Nowadays, dashcam videos are all about cataloging helicopter flybys, sheep attacks, and road-rage fails, and of course providing highly-detailed analyses of freak astronomical events. In 1976, dashcam videos were all about driving real fucking fast.
That's the spirit behind Claude Lelouch's Rendezvous, at least. Shot in a single take through the streets of Paris at dawn, the eight-and-a-half minute whiteknuckle burner is arguably the first entrant in the dashcam genre.
It's not only a testament to deft wheelhandling, brazen disregard for the well being of unwitting bystanders, and sheer luck. The driver, who may or may not have been a random taxi driver, a F1 racer, or Lelouch himself, blows numerous red lights, dodges garbage trucks, and drives the wrong way on one-way streets. At one point, whoever is behind the wheel rips through the one blind juncture in Lelouch's pre-plotted route doubly blind—Elie Chouraqui, the only assistant on Rendezous' guerilla "set" who stood near the Louvre, walkie-talkie in hand (she could talk directly with the driver), saw her two-way comms crap out last minute.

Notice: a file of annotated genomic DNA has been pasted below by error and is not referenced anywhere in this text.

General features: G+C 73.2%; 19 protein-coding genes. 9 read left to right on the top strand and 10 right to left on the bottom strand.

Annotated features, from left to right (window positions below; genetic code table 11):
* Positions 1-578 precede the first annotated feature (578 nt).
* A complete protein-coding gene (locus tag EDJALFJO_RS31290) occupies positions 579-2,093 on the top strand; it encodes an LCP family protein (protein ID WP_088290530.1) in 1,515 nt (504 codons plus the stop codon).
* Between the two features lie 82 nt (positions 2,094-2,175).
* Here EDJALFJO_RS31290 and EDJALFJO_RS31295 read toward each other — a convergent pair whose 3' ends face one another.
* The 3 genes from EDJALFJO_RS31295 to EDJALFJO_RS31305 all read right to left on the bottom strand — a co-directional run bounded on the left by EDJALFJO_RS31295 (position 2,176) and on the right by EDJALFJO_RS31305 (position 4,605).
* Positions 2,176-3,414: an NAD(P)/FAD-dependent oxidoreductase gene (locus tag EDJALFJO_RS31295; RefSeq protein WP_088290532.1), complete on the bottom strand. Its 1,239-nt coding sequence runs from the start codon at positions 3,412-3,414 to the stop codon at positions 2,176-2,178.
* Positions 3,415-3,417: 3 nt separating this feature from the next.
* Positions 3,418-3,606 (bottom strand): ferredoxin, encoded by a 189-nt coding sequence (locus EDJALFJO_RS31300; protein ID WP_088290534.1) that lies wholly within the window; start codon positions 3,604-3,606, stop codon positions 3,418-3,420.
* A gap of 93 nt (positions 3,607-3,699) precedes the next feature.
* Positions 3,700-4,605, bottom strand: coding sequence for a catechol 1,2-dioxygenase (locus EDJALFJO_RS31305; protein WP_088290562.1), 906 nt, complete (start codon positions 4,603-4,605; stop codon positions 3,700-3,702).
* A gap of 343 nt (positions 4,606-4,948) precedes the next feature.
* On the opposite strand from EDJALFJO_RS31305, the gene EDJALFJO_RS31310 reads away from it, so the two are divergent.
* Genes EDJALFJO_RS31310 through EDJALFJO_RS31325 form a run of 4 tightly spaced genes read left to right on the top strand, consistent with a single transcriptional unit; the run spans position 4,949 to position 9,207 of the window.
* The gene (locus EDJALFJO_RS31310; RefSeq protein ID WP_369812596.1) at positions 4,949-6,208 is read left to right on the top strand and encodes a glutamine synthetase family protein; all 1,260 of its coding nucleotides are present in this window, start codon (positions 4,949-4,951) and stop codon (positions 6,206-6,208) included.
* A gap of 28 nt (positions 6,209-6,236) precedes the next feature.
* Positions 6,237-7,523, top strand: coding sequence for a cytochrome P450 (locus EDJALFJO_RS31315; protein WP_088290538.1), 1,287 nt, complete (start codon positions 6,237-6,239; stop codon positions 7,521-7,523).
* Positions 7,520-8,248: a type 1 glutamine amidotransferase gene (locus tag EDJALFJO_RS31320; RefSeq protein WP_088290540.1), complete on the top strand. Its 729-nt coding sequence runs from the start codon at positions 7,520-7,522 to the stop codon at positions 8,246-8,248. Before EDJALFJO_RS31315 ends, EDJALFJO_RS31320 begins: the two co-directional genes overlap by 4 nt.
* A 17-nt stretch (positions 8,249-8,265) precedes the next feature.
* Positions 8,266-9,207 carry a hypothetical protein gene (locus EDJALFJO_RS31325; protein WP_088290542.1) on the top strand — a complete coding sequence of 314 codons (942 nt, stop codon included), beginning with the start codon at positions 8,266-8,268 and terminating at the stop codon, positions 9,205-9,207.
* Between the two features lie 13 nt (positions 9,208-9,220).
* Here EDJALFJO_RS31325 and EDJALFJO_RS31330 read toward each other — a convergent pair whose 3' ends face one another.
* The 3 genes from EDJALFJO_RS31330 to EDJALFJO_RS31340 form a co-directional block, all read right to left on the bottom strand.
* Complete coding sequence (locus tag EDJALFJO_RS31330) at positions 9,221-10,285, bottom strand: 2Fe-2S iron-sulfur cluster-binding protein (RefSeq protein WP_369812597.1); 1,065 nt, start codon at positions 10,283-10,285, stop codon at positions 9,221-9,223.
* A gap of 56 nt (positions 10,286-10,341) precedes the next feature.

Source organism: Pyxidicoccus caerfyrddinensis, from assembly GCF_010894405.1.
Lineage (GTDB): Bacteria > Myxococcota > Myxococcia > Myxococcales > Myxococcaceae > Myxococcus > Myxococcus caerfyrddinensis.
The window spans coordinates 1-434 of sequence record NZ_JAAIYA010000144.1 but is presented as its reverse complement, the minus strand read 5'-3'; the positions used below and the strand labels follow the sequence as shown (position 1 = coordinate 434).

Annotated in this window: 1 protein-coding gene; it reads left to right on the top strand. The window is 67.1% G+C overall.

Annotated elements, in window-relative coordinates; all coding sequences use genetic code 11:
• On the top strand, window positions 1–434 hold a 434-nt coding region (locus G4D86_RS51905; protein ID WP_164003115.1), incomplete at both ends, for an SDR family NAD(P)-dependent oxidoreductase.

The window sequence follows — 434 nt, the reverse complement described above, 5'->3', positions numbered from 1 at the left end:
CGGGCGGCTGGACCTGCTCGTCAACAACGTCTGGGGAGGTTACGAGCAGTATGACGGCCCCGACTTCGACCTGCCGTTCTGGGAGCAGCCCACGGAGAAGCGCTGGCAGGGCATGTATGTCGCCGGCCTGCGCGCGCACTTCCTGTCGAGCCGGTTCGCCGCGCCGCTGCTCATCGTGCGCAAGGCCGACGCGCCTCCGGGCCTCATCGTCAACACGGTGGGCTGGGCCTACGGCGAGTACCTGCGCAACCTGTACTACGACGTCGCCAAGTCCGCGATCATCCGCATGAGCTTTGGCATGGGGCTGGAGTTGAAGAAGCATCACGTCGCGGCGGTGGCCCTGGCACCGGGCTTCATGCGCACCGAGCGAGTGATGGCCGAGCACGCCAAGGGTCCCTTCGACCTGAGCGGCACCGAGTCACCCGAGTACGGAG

Time-stamped route, via Wikimedia Commons
Rendezvous was an exercise in state-of-the-art vérité filmmaking. Lelouch used a gyro-stabilized camera mount, the highest of high-tech for the time, to affix the camera (if you're wondering, it was probably, maybe an EClair cam-flex 35mm with a wide-angle lens) to the front bumper of what's now believed to have been a Mercedes 450SEL. The irony was that riding along the cutting edge found Lelouch under considerable time constraints, as the 1,000-foot 35mm film reel Lelouch shot the thing on has notoriously short capacity.
And so he told his man, or whomever it was tasked with wending through the dawn-y thoroughfares of Paris, to step on it. In the end, they made it out alive with just under nine minutes of gloriously fast, light-traily footage. Lelouch was promptly arrested, but only after the film's closing shot: a lover's embrace at an overlook rendezvous. The virality and physics of driving around have never been the same.